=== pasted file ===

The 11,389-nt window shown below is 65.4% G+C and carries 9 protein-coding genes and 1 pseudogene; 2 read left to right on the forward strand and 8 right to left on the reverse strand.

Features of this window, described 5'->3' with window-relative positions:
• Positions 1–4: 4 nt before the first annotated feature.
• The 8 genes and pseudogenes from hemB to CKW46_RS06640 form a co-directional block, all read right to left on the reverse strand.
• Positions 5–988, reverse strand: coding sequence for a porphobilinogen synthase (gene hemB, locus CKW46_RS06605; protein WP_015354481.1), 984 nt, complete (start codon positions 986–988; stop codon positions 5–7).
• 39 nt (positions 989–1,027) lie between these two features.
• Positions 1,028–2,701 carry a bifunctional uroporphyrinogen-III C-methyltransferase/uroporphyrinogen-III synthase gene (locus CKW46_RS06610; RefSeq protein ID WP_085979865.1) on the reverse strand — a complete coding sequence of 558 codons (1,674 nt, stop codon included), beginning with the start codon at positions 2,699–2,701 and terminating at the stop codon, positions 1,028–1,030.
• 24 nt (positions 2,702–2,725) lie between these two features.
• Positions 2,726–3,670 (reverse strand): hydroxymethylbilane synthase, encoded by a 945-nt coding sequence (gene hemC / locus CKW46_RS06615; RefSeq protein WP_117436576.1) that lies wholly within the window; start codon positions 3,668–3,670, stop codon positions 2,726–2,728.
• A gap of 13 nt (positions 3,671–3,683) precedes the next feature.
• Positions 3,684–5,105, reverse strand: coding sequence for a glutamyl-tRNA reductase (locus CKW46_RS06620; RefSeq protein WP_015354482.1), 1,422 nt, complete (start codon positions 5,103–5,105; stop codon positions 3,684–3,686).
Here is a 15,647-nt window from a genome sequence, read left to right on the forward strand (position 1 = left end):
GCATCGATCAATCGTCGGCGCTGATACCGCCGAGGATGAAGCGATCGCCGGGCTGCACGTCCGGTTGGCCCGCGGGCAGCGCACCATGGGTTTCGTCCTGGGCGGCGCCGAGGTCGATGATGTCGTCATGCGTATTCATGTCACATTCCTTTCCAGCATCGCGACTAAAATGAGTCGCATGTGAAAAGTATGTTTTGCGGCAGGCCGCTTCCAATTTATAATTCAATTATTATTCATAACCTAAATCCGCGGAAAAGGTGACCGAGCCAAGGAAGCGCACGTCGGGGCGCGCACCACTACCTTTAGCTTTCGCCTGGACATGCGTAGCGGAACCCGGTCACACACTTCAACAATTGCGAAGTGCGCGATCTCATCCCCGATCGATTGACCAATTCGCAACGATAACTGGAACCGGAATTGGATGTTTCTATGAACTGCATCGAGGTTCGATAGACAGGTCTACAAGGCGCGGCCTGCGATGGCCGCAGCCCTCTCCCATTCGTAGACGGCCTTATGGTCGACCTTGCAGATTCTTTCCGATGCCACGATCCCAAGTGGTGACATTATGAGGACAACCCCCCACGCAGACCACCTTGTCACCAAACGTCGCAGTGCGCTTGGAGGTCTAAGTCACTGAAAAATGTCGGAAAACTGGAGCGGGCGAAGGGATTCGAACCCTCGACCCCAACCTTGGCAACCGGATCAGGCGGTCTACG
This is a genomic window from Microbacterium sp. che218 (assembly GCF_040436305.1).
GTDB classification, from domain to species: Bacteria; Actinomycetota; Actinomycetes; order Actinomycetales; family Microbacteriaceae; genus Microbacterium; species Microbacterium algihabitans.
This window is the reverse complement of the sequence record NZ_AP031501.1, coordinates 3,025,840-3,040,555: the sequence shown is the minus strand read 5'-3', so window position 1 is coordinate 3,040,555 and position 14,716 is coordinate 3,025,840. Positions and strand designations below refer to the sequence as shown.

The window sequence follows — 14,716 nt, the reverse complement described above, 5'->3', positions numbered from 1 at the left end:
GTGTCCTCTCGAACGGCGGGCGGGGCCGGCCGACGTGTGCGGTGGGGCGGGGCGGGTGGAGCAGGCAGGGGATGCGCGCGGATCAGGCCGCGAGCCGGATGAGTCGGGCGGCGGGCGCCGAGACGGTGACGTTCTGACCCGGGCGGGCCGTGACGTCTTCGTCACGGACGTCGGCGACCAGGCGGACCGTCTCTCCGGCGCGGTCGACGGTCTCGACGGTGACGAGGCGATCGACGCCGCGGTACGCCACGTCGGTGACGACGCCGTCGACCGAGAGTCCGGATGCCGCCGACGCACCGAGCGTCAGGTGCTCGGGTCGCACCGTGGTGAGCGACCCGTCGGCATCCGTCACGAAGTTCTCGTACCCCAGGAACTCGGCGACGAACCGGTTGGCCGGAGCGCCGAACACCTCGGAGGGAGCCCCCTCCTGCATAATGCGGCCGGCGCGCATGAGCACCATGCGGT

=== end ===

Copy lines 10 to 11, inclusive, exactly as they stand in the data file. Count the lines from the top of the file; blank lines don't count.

• A gap of 13 nt (positions 3,671–3,683) precedes the next feature.
• Positions 3,684–5,105, reverse strand: coding sequence for a glutamyl-tRNA reductase (locus CKW46_RS06620; RefSeq protein WP_015354482.1), 1,422 nt, complete (start codon positions 5,103–5,105; stop codon positions 3,684–3,686).